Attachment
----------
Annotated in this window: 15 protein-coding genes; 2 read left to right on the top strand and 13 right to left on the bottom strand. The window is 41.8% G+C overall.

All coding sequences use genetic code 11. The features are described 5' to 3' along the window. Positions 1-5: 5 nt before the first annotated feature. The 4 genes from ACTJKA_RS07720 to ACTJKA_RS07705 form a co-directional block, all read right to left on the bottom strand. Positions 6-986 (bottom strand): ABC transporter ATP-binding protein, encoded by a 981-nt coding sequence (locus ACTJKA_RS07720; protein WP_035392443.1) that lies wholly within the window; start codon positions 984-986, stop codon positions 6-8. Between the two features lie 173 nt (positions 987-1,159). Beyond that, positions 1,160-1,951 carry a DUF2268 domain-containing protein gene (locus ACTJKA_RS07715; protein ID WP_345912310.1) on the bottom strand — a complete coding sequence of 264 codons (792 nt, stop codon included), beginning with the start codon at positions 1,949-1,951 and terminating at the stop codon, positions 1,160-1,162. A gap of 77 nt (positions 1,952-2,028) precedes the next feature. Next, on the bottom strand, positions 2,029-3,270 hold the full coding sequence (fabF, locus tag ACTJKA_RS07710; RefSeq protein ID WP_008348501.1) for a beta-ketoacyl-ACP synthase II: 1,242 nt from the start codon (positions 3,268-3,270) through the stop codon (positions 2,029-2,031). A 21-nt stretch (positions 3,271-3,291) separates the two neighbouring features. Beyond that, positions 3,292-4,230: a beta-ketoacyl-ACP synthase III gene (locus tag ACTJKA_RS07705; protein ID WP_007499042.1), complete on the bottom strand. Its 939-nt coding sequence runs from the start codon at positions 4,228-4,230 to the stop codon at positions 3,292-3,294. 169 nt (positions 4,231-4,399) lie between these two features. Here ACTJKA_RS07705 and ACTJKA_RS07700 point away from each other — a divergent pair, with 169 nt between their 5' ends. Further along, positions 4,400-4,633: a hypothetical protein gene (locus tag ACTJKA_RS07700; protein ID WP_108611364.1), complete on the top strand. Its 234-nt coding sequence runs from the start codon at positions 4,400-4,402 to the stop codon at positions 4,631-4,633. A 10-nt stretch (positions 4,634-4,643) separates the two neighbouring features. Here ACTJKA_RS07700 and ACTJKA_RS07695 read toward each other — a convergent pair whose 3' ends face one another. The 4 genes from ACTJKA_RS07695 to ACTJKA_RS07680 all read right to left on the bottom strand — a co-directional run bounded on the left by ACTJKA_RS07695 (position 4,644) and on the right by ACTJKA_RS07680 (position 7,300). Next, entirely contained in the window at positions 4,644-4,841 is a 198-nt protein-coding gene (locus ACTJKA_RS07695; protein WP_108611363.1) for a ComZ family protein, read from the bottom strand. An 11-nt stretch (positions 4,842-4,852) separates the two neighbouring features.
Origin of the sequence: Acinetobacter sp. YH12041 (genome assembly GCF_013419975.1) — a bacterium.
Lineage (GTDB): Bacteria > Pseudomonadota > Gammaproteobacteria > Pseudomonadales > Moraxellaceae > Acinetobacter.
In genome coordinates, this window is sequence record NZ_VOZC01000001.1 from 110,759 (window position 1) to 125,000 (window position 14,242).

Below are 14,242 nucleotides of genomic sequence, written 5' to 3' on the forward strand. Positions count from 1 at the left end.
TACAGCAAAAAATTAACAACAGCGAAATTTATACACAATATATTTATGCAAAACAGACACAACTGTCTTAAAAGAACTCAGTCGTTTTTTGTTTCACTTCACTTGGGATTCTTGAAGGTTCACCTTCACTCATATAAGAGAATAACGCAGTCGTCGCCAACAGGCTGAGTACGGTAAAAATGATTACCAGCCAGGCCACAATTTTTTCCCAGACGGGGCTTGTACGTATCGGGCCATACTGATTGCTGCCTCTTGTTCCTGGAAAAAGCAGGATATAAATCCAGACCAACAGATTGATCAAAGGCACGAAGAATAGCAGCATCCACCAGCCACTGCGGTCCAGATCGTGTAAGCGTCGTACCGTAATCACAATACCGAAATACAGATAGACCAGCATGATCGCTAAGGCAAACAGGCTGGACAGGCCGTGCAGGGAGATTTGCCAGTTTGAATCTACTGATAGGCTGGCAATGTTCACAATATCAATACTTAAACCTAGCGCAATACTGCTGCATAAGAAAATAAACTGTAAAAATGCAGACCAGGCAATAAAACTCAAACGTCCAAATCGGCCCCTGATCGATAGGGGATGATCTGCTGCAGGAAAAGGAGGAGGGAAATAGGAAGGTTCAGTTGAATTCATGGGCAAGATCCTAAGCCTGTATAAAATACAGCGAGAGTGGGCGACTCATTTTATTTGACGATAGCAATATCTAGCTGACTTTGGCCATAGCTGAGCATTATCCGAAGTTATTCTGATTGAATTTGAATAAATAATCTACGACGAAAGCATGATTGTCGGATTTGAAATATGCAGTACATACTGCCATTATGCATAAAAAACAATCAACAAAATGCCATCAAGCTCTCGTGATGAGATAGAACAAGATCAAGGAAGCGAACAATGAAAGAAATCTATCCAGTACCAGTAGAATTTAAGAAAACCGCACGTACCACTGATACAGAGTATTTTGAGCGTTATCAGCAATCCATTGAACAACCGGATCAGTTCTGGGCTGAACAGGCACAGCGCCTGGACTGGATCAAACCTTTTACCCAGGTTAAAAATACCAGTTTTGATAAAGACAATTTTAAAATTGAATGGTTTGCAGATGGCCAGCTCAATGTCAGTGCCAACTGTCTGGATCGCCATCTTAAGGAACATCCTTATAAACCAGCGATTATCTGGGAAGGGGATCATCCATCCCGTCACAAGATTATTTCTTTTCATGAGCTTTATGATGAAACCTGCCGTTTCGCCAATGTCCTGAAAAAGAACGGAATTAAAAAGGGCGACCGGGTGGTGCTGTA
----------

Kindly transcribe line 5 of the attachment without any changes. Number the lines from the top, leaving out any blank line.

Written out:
In genome coordinates, this window is sequence record NZ_VOZC01000001.1 from 110,759 (window position 1) to 125,000 (window position 14,242).